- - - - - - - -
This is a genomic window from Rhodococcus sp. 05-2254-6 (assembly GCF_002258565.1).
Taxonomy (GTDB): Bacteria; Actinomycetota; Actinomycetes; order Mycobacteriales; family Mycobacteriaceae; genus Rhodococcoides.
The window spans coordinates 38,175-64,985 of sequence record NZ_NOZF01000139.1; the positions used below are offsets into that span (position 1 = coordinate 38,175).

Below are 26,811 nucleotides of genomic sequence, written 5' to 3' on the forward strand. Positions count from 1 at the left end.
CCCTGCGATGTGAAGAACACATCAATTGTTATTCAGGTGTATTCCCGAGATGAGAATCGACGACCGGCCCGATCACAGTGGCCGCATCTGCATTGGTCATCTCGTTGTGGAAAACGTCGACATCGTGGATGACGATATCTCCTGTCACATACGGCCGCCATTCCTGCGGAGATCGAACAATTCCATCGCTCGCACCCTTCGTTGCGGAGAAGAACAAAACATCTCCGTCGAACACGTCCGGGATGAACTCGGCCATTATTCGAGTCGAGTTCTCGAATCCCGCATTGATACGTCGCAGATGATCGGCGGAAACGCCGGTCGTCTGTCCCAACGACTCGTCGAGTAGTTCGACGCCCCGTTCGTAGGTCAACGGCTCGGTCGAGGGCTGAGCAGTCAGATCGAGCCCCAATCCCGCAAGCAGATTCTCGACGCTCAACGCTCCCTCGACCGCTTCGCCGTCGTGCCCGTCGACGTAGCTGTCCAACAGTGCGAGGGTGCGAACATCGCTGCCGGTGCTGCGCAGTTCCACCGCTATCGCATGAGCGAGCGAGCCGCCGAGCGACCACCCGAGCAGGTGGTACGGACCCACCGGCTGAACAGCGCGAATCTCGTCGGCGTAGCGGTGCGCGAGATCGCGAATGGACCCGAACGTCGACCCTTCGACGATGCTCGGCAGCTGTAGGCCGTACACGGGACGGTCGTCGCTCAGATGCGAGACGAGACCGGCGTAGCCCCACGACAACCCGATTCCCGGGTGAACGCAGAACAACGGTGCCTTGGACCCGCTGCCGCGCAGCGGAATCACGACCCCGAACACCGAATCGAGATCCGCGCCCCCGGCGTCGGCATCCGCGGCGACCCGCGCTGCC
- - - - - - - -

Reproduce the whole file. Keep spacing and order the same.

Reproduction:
This is a genomic window from Rhodococcus sp. 05-2254-6 (assembly GCF_002258565.1).
Taxonomy (GTDB): Bacteria; Actinomycetota; Actinomycetes; order Mycobacteriales; family Mycobacteriaceae; genus Rhodococcoides.
The window spans coordinates 38,175-64,985 of sequence record NZ_NOZF01000139.1; the positions used below are offsets into that span (position 1 = coordinate 38,175).

Below are 26,811 nucleotides of genomic sequence, written 5' to 3' on the forward strand. Positions count from 1 at the left end.
CCCTGCGATGTGAAGAACACATCAATTGTTATTCAGGTGTATTCCCGAGATGAGAATCGACGACCGGCCCGATCACAGTGGCCGCATCTGCATTGGTCATCTCGTTGTGGAAAACGTCGACATCGTGGATGACGATATCTCCTGTCACATACGGCCGCCATTCCTGCGGAGATCGAACAATTCCATCGCTCGCACCCTTCGTTGCGGAGAAGAACAAAACATCTCCGTCGAACACGTCCGGGATGAACTCGGCCATTATTCGAGTCGAGTTCTCGAATCCCGCATTGATACGTCGCAGATGATCGGCGGAAACGCCGGTCGTCTGTCCCAACGACTCGTCGAGTAGTTCGACGCCCCGTTCGTAGGTCAACGGCTCGGTCGAGGGCTGAGCAGTCAGATCGAGCCCCAATCCCGCAAGCAGATTCTCGACGCTCAACGCTCCCTCGACCGCTTCGCCGTCGTGCCCGTCGACGTAGCTGTCCAACAGTGCGAGGGTGCGAACATCGCTGCCGGTGCTGCGCAGTTCCACCGCTATCGCATGAGCGAGCGAGCCGCCGAGCGACCACCCGAGCAGGTGGTACGGACCCACCGGCTGAACAGCGCGAATCTCGTCGGCGTAGCGGTGCGCGAGATCGCGAATGGACCCGAACGTCGACCCTTCGACGATGCTCGGCAGCTGTAGGCCGTACACGGGACGGTCGTCGCTCAGATGCGAGACGAGACCGGCGTAGCCCCACGACAACCCGATTCCCGGGTGAACGCAGAACAACGGTGCCTTGGACCCGCTGCCGCGCAGCGGAATCACGACCCCGAACACCGAATCGAGATCCGCGCCCCCGGCGTCGGCATCCGCGGCGACCCGCGCTGCC